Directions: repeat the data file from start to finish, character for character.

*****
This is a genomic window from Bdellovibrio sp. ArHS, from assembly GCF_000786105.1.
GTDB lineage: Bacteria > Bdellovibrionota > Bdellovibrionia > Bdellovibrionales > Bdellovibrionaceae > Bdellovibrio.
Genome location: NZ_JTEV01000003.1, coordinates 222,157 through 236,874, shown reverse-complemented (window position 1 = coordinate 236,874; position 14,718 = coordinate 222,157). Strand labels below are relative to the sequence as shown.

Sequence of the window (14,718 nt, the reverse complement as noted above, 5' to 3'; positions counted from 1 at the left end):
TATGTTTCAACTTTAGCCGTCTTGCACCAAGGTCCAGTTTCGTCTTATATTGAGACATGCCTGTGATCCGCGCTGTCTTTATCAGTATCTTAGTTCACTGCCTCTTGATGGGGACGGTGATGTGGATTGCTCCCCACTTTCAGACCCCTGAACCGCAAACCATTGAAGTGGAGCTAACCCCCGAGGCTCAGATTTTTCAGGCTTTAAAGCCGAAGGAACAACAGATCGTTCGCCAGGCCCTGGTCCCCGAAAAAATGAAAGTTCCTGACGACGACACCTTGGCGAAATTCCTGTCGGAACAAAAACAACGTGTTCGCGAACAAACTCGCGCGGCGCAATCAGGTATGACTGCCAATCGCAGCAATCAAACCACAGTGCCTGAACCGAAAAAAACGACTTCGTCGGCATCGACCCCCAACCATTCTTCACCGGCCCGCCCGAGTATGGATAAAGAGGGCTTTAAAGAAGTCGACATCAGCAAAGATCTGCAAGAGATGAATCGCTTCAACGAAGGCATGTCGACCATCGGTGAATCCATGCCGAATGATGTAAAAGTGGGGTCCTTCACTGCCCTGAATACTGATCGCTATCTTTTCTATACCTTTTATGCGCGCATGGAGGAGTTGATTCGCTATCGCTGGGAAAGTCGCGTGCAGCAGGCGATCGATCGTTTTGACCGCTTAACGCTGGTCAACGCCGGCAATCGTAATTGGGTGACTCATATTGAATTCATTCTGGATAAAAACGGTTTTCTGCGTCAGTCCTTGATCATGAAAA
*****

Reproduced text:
This is a genomic window from Bdellovibrio sp. ArHS, from assembly GCF_000786105.1.
GTDB lineage: Bacteria > Bdellovibrionota > Bdellovibrionia > Bdellovibrionales > Bdellovibrionaceae > Bdellovibrio.
Genome location: NZ_JTEV01000003.1, coordinates 222,157 through 236,874, shown reverse-complemented (window position 1 = coordinate 236,874; position 14,718 = coordinate 222,157). Strand labels below are relative to the sequence as shown.

Sequence of the window (14,718 nt, the reverse complement as noted above, 5' to 3'; positions counted from 1 at the left end):
TATGTTTCAACTTTAGCCGTCTTGCACCAAGGTCCAGTTTCGTCTTATATTGAGACATGCCTGTGATCCGCGCTGTCTTTATCAGTATCTTAGTTCACTGCCTCTTGATGGGGACGGTGATGTGGATTGCTCCCCACTTTCAGACCCCTGAACCGCAAACCATTGAAGTGGAGCTAACCCCCGAGGCTCAGATTTTTCAGGCTTTAAAGCCGAAGGAACAACAGATCGTTCGCCAGGCCCTGGTCCCCGAAAAAATGAAAGTTCCTGACGACGACACCTTGGCGAAATTCCTGTCGGAACAAAAACAACGTGTTCGCGAACAAACTCGCGCGGCGCAATCAGGTATGACTGCCAATCGCAGCAATCAAACCACAGTGCCTGAACCGAAAAAAACGACTTCGTCGGCATCGACCCCCAACCATTCTTCACCGGCCCGCCCGAGTATGGATAAAGAGGGCTTTAAAGAAGTCGACATCAGCAAAGATCTGCAAGAGATGAATCGCTTCAACGAAGGCATGTCGACCATCGGTGAATCCATGCCGAATGATGTAAAAGTGGGGTCCTTCACTGCCCTGAATACTGATCGCTATCTTTTCTATACCTTTTATGCGCGCATGGAGGAGTTGATTCGCTATCGCTGGGAAAGTCGCGTGCAGCAGGCGATCGATCGTTTTGACCGCTTAACGCTGGTCAACGCCGGCAATCGTAATTGGGTGACTCATATTGAATTCATTCTGGATAAAAACGGTTTTCTGCGTCAGTCCTTGATCATGAAAA